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Re: Draft CIF dictionary for rgid body description

Dear George,

   I am the guilty party who raised the question of describing a
the common atom case.

   The question for a dictionary is not whether the case is encountered
very often, but whether there is any need for it at all.  The common atom
case is not likely to encountered often, but, as you note, it is does 
happen in special cases.  Having the ability to handle this case in the 
dictionary takes nothing away from the ability to handle
the more frequently encountered rigid-body cases.  Having the ability
to describe this case does not imply that any particular software
package need handle it.  However, it would seem to be 
desirable to be able to describe the common atom case in the dictionary,
so that when the need does arise, we will have some clear, agreed 
terminology to use.

  Herbert J. Bernstein, Professor of Computer Science
    Dowling College, Kramer Science Center, KSC 121
         Idle Hour Blvd, Oakdale, NY, 11769


On Wed, 11 Aug 2010, George M. Sheldrick wrote:

> There is a very good reason why shelxl does not allow an atom to be in
> more than one rigid group: it is mathematically impossible except for the
> special case where the the 'pivot atom' is itself in another rigid group
> which defines its x, y and z coordinates. This special case is very
> complex to program. Restraints are much simpler to implement and probably
> more effective because they distribute the errors more flexibly.
> George
> Prof. George M. Sheldrick FRS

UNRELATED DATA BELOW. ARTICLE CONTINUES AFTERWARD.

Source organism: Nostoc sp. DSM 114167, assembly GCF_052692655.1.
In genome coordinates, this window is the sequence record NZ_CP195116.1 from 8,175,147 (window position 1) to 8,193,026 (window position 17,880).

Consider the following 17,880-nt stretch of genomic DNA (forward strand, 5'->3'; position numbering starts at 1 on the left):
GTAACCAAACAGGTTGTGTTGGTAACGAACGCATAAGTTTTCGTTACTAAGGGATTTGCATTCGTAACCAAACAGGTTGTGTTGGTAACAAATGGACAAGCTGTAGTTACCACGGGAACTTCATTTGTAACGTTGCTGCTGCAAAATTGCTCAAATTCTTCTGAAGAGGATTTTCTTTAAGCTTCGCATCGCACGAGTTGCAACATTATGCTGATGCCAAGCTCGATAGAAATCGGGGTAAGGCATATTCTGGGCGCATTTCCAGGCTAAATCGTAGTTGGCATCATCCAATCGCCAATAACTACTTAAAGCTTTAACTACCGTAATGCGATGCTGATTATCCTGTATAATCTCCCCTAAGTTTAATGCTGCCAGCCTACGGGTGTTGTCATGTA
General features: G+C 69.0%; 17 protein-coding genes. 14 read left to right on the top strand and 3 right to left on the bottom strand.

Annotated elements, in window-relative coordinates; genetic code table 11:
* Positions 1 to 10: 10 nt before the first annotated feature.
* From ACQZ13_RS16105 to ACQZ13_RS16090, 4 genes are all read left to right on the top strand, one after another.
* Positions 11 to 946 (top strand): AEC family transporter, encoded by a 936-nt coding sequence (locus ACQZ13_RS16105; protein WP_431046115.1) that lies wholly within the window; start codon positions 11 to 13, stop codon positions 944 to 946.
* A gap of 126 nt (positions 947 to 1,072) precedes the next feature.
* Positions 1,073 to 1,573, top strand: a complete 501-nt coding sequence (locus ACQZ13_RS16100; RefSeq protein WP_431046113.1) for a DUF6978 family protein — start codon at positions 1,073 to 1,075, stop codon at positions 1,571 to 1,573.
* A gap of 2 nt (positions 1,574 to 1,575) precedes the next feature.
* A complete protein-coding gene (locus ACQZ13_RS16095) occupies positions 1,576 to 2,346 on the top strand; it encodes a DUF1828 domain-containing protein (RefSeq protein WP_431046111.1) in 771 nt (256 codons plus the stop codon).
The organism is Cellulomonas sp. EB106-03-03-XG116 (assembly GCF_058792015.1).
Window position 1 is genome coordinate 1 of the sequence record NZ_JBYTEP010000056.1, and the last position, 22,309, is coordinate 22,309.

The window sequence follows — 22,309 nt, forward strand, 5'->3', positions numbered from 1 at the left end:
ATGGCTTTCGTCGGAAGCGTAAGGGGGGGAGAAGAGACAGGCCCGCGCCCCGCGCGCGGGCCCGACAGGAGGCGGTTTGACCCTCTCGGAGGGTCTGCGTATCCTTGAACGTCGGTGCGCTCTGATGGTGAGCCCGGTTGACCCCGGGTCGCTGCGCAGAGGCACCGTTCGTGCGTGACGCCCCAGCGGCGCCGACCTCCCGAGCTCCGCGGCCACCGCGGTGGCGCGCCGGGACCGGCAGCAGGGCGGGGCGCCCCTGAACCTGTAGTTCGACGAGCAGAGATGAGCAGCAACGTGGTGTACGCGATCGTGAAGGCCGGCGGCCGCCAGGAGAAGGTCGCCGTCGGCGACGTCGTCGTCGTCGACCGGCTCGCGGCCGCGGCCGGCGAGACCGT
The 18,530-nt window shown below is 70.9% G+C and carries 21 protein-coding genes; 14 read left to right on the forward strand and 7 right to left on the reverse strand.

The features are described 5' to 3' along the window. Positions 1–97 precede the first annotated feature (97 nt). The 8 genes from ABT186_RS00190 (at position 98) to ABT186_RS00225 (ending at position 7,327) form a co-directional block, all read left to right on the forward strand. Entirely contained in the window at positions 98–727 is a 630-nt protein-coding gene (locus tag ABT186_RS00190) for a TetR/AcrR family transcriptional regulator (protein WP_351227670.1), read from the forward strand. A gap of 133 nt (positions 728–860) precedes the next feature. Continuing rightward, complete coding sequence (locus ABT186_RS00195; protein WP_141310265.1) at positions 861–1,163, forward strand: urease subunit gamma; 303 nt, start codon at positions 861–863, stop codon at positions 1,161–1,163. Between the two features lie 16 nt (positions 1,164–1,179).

> Dept. Structural Chemistry,
> University of Goettingen,
> Tammannstr. 4,
> D37077 Goettingen, Germany
> Tel. +49-551-39-3021 or -3068
> Fax. +49-551-39-22582
> On Wed, 11 Aug 2010, David Brown wrote:
>> Dear Colleagues,
>> In January I circulated to you, the coreCIF Dictionary Maintenance Group, the
>> draft of a CIF dictionary containing items for reporting the restraints and
>> constraints that were applied during the final round of refinement.  This was
>> approved by this group after a six week consultaion period and passed on to
>> COMCIFS for final approval.  During this stage an objection was raised that
>> under the proposal it was not possible for an atom to belong to more than one
>> rigid body, because the rigid bodies were defined by a flag in the atom_site
>> list which identified which rigid body a partcular atom belonged to.
>> In order to address this weakness, Ilia Guzei and I have proposed an amendment
>> to the earlier draft.  This is more flexible in that it defines each rigid
>> body in terms of any atom in the atom_site list together with a symmetry
>> operation.  This places no restriction on the number of rigid bodies an atom
>> can belong to.  I am circulating this amendment in the attached ASCII file
>> which contains the amended dictionary text.
>> Can you please check this and respond to this Discussion List with your
>> approval or reservation before September 10 (2010-09-10).  If there are no
>> unresolved issues at that time, I will incorporate this amendment into the
>> original restraint dictionary and pass it back to COMCIFS for final approval.
>> I am looking forward to heariing from you
>> David Brown
>> Chair CoreCIF DMG
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